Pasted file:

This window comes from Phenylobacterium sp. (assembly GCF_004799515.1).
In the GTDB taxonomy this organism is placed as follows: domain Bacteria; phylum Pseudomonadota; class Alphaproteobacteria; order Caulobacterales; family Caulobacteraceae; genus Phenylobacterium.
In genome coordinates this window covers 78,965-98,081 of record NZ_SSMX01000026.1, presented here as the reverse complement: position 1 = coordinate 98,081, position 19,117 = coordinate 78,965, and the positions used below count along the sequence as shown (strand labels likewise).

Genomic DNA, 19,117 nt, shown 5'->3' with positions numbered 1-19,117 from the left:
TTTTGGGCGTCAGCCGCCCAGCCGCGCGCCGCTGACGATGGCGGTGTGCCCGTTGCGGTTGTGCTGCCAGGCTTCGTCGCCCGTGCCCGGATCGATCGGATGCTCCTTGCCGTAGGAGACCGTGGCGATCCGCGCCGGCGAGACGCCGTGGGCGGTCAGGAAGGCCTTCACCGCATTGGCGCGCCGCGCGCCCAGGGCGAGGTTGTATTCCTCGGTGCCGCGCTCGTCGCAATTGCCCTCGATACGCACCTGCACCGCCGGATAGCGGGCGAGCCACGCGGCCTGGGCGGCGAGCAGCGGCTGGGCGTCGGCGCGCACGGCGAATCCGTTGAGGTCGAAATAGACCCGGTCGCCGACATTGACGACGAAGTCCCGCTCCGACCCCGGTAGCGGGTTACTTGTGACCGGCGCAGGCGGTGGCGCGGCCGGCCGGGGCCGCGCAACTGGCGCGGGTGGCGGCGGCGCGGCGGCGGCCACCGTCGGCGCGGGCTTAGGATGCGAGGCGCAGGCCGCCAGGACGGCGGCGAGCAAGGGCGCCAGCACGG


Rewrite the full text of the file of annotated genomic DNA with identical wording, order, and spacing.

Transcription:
This window comes from Phenylobacterium sp. (assembly GCF_004799515.1).
In the GTDB taxonomy this organism is placed as follows: domain Bacteria; phylum Pseudomonadota; class Alphaproteobacteria; order Caulobacterales; family Caulobacteraceae; genus Phenylobacterium.
In genome coordinates this window covers 78,965-98,081 of record NZ_SSMX01000026.1, presented here as the reverse complement: position 1 = coordinate 98,081, position 19,117 = coordinate 78,965, and the positions used below count along the sequence as shown (strand labels likewise).

Genomic DNA, 19,117 nt, shown 5'->3' with positions numbered 1-19,117 from the left:
TTTTGGGCGTCAGCCGCCCAGCCGCGCGCCGCTGACGATGGCGGTGTGCCCGTTGCGGTTGTGCTGCCAGGCTTCGTCGCCCGTGCCCGGATCGATCGGATGCTCCTTGCCGTAGGAGACCGTGGCGATCCGCGCCGGCGAGACGCCGTGGGCGGTCAGGAAGGCCTTCACCGCATTGGCGCGCCGCGCGCCCAGGGCGAGGTTGTATTCCTCGGTGCCGCGCTCGTCGCAATTGCCCTCGATACGCACCTGCACCGCCGGATAGCGGGCGAGCCACGCGGCCTGGGCGGCGAGCAGCGGCTGGGCGTCGGCGCGCACGGCGAATCCGTTGAGGTCGAAATAGACCCGGTCGCCGACATTGACGACGAAGTCCCGCTCCGACCCCGGTAGCGGGTTACTTGTGACCGGCGCAGGCGGTGGCGCGGCCGGCCGGGGCCGCGCAACTGGCGCGGGTGGCGGCGGCGCGGCGGCGGCCACCGTCGGCGCGGGCTTAGGATGCGAGGCGCAGGCCGCCAGGACGGCGGCGAGCAAGGGCGCCAGCACGG